The dust has begun to settle following the announcement of Lawrence Wong, Minister of Finance and likely future Prime Minister of our country. Mr Wong has not made any significant gaffes (unlike Heng Swee Keat (think East Coast Plan) or Chan Chun Sing (think “Sia Suay” or “cotton from sheep”), but he has also not done anything spectacular. He is viewed as the steady pair of hands who will take the entrenched system forward. Is this a positive development? It all depends on who you ask.
Looking at where our country is now, is more of the same going to propel us to new heights?
The globe is in a fragile state right now. With the worldwide economic consequences from the Covid-19 pandemic, growing living costs, escalating oil prices as a result of Putin’s conflict, and a younger population demanding more than just bread and butter issues, is Mr Wong inventive or daring enough to move our country forward?
Despite the fact that it is early in his tenure, Mr Wong has yet to set the tone for his future leadership. Could he, however, herald a more humanitarian People’s Action Party (PAP) leadership?
Even while we like to think of Singapore as a mainly benign country, a little digging reveals that its rules may be exceedingly severe and unforgiving, with the older generation conditioned to believe that such policies are necessary.
The Death Penalty: How Effective Is It?
As an example, consider the death penalty. Those who support the death penalty use the deterrent argument, while those who oppose it argue for the sanctity of life. Without delving into the pros and cons, I believe we can all agree that the death sentence is only effective if it actually serves as a deterrent. But is this the case?
The Case of Nagaenthran K. Dharmalingam
While the authorities seem to be playing catch-up in the unpleasant business of state-sanctioned killing post-pandemic, it has come to light that we are willing to execute someone who is mentally challenged. How can the deterrence argument possibly be used to Nagaenthran K. Dharmalingam’s terrible case?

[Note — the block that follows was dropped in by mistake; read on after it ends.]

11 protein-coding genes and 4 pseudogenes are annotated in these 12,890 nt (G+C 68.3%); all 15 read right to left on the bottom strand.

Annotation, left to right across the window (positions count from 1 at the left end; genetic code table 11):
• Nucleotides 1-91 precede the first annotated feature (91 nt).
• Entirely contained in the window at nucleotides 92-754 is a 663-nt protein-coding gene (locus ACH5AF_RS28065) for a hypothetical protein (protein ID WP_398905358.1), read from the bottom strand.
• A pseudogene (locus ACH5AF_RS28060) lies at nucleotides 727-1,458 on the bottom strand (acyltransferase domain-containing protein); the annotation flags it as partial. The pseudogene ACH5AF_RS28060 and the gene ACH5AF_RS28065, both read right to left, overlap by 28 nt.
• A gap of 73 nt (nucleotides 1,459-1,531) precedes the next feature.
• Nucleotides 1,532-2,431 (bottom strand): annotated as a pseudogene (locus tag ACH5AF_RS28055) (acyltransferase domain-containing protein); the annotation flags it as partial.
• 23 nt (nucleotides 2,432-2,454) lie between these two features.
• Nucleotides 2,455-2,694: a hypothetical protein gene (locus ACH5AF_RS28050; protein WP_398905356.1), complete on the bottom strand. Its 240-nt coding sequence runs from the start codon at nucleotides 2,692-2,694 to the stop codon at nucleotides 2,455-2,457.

After all, how can you prevent someone who is unaware of the consequences? Many members of the public, intellectual leaders, and civil society have spoken out in opposition.
Does the Deterrence Logic Actually Work?
Most of the persons sentenced to death for drug-related offenses are impoverished, illiterate, underprivileged guys from our poorer neighboring countries. How is this a deterrent if the drug lords are never apprehended?
Until we tackle the problem of immense poverty and a chronic lack of opportunity in our region, there will be no lack of young men to manipulate. There goes the deterrence logic!
Have you ever stopped to think about why you believe in the death sentence for drug mules? Have you seen scientific evidence that putting vulnerable young men to death reduces drug trafficking? Have you arrived at that conclusion on your own, or have you been conditioned to believe that this is the only way?
Isn’t it the thorough monitoring of our borders and rigorous checks that genuinely halt drugs, rather than the death penalty?
I sometimes wonder if people subscribe to the narrative of drug traffickers’ deaths without delving deeper because, on some level, they are aware that many of those hung are simply victims themselves. To delve deeper would be too confronting, tough, upsetting, and hurtful.
Is our collective inability to confront the unpleasant reason for being willfully oblivious to the fact that our country will enable a low IQ individual to be hanged with our consent?
Is Mr Wong content with the status quo as the next Prime Minister?
Where Do The Major Parties Stand?
People’s Action Party (PAP)
While boomers and, to a lesser extent, Generation X and Millennials are content with this, gen zetters are a different breed. Mr Wong will not be able to capture the support of this generation of voters if he continues to use outmoded tactics.
The PAP takes pleasure in being a party that can plan for the future. How can Mr. Wong demonstrate his ability to plan for the future if the gen zetters and their concerns are ignored?
Personally, I would be encouraged if Mr Wong signaled a sea shift on a major issue in order to boldly demonstrate that the PAP can evolve – that it can be refreshed and that it can remain relevant.
Workers’ Party (WP)
Workers’ Party (WP) MPs such as Pritam Singh, Dennis Tan, and Jamus Lim are considered as grassroots successes battling for Singapore’s heartland, which comprises the majority of the population. Mr Lim recently stated that his ambition is for Singapore’s economy to “will evolve into one where all workers—not just those at the high end of the educational and talent spectrum—receive sound, living wages that reward them for honest jobs, done well.”
Mr Wong, on the other hand, has recently been chastised for being out of touch. So, what is Mr Wong’s niche for winning people’s hearts and minds?